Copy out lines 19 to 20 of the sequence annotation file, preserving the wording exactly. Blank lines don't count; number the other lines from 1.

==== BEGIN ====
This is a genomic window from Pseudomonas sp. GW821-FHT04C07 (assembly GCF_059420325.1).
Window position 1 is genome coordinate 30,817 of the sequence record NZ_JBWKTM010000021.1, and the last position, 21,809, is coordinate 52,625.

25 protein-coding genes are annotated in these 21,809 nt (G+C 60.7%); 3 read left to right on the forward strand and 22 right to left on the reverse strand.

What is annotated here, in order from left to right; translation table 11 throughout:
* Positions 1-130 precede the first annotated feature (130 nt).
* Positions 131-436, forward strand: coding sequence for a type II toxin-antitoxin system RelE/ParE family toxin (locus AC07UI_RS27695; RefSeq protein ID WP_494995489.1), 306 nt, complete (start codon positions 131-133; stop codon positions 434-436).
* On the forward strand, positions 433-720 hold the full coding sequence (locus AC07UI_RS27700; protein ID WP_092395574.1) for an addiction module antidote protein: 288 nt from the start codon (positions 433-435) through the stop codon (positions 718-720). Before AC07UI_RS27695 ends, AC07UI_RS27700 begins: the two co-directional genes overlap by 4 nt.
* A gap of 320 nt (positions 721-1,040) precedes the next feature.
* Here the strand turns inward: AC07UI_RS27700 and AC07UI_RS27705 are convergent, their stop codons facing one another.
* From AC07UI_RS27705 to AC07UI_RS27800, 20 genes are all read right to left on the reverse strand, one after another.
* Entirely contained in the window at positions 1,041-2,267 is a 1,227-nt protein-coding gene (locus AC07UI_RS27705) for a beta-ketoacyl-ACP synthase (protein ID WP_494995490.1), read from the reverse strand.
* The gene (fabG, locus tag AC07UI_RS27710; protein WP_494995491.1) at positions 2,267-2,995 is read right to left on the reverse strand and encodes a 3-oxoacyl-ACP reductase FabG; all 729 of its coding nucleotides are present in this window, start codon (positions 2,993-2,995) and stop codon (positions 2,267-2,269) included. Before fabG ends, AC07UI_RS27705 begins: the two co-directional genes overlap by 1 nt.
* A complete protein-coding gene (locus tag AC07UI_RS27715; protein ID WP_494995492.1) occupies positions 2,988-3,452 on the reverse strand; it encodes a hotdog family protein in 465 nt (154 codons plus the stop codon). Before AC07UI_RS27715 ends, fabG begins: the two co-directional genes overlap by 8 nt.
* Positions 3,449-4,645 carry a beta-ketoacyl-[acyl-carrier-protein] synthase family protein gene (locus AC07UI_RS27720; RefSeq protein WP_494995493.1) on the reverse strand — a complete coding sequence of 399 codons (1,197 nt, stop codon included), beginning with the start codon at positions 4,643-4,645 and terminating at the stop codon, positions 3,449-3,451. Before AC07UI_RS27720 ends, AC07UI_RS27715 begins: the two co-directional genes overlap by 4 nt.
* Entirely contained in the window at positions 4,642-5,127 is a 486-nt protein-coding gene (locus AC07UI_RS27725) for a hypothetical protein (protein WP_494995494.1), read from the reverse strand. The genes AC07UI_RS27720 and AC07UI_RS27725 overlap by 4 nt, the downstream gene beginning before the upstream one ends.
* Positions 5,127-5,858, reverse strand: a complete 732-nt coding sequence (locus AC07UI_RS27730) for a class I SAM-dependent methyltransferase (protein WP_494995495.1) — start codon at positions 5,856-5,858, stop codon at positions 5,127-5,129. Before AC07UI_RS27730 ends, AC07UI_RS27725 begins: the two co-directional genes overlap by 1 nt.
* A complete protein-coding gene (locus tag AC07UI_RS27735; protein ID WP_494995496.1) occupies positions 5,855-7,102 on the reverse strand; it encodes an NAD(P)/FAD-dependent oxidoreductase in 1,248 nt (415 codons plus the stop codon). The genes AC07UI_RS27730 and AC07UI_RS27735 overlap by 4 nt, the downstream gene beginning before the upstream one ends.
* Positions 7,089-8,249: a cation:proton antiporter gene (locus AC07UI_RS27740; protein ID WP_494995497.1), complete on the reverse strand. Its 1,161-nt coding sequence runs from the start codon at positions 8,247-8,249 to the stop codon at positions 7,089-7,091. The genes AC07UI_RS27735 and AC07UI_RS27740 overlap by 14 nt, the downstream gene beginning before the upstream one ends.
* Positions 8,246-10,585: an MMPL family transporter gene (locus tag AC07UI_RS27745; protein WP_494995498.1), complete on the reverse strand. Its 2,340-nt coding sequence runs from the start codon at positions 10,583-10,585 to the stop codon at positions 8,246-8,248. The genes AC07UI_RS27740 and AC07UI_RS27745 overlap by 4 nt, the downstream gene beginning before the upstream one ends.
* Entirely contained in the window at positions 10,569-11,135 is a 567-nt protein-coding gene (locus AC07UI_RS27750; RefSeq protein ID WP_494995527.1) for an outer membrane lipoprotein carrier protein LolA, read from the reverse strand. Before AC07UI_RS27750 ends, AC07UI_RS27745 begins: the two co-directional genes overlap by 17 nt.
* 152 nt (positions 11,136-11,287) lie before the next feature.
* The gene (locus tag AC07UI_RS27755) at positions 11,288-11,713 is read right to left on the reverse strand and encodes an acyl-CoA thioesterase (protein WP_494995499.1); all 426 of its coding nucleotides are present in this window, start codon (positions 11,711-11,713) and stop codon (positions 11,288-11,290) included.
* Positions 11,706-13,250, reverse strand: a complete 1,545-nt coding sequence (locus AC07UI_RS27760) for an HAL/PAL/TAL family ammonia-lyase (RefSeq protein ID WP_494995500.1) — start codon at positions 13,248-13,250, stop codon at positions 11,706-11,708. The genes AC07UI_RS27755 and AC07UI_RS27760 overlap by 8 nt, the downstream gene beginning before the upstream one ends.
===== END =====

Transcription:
* Positions 8,246-10,585: an MMPL family transporter gene (locus tag AC07UI_RS27745; protein WP_494995498.1), complete on the reverse strand. Its 2,340-nt coding sequence runs from the start codon at positions 10,583-10,585 to the stop codon at positions 8,246-8,248. The genes AC07UI_RS27740 and AC07UI_RS27745 overlap by 4 nt, the downstream gene beginning before the upstream one ends.
* Entirely contained in the window at positions 10,569-11,135 is a 567-nt protein-coding gene (locus AC07UI_RS27750; RefSeq protein ID WP_494995527.1) for an outer membrane lipoprotein carrier protein LolA, read from the reverse strand. Before AC07UI_RS27750 ends, AC07UI_RS27745 begins: the two co-directional genes overlap by 17 nt.